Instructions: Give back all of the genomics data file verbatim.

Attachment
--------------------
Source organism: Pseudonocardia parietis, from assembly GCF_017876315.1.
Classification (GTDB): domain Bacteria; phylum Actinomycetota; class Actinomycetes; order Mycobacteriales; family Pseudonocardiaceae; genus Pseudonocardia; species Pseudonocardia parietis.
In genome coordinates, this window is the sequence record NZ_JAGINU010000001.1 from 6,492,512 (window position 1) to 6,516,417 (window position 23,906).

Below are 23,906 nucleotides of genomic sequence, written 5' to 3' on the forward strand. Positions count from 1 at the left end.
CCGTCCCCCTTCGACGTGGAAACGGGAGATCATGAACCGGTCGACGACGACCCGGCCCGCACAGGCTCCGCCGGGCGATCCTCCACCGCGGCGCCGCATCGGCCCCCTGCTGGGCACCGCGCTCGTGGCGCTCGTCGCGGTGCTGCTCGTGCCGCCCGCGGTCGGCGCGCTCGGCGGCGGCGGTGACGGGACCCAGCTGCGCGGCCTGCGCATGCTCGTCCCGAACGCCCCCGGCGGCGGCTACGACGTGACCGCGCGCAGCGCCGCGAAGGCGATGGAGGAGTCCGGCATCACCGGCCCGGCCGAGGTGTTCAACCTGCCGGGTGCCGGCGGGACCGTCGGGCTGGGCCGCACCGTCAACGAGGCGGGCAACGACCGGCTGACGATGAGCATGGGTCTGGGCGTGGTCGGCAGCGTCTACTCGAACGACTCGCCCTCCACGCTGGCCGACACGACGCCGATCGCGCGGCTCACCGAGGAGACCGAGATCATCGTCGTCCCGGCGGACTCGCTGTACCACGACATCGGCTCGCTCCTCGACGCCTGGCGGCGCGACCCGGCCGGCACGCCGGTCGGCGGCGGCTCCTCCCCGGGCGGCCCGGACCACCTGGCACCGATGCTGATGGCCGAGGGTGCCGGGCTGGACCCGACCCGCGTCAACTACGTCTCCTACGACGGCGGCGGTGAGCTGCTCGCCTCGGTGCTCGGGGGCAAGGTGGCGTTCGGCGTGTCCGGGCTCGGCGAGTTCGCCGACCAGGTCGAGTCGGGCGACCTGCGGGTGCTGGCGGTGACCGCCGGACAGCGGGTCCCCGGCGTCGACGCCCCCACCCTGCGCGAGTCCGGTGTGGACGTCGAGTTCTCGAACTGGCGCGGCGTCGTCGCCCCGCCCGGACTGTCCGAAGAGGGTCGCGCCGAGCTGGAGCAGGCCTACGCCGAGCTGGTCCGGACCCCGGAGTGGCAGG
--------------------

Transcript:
Source organism: Pseudonocardia parietis, from assembly GCF_017876315.1.
Classification (GTDB): domain Bacteria; phylum Actinomycetota; class Actinomycetes; order Mycobacteriales; family Pseudonocardiaceae; genus Pseudonocardia; species Pseudonocardia parietis.
In genome coordinates, this window is the sequence record NZ_JAGINU010000001.1 from 6,492,512 (window position 1) to 6,516,417 (window position 23,906).

Below are 23,906 nucleotides of genomic sequence, written 5' to 3' on the forward strand. Positions count from 1 at the left end.
CCGTCCCCCTTCGACGTGGAAACGGGAGATCATGAACCGGTCGACGACGACCCGGCCCGCACAGGCTCCGCCGGGCGATCCTCCACCGCGGCGCCGCATCGGCCCCCTGCTGGGCACCGCGCTCGTGGCGCTCGTCGCGGTGCTGCTCGTGCCGCCCGCGGTCGGCGCGCTCGGCGGCGGCGGTGACGGGACCCAGCTGCGCGGCCTGCGCATGCTCGTCCCGAACGCCCCCGGCGGCGGCTACGACGTGACCGCGCGCAGCGCCGCGAAGGCGATGGAGGAGTCCGGCATCACCGGCCCGGCCGAGGTGTTCAACCTGCCGGGTGCCGGCGGGACCGTCGGGCTGGGCCGCACCGTCAACGAGGCGGGCAACGACCGGCTGACGATGAGCATGGGTCTGGGCGTGGTCGGCAGCGTCTACTCGAACGACTCGCCCTCCACGCTGGCCGACACGACGCCGATCGCGCGGCTCACCGAGGAGACCGAGATCATCGTCGTCCCGGCGGACTCGCTGTACCACGACATCGGCTCGCTCCTCGACGCCTGGCGGCGCGACCCGGCCGGCACGCCGGTCGGCGGCGGCTCCTCCCCGGGCGGCCCGGACCACCTGGCACCGATGCTGATGGCCGAGGGTGCCGGGCTGGACCCGACCCGCGTCAACTACGTCTCCTACGACGGCGGCGGTGAGCTGCTCGCCTCGGTGCTCGGGGGCAAGGTGGCGTTCGGCGTGTCCGGGCTCGGCGAGTTCGCCGACCAGGTCGAGTCGGGCGACCTGCGGGTGCTGGCGGTGACCGCCGGACAGCGGGTCCCCGGCGTCGACGCCCCCACCCTGCGCGAGTCCGGTGTGGACGTCGAGTTCTCGAACTGGCGCGGCGTCGTCGCCCCGCCCGGACTGTCCGAAGAGGGTCGCGCCGAGCTGGAGCAGGCCTACGCCGAGCTGGTCCGGACCCCGGAGTGGCAGG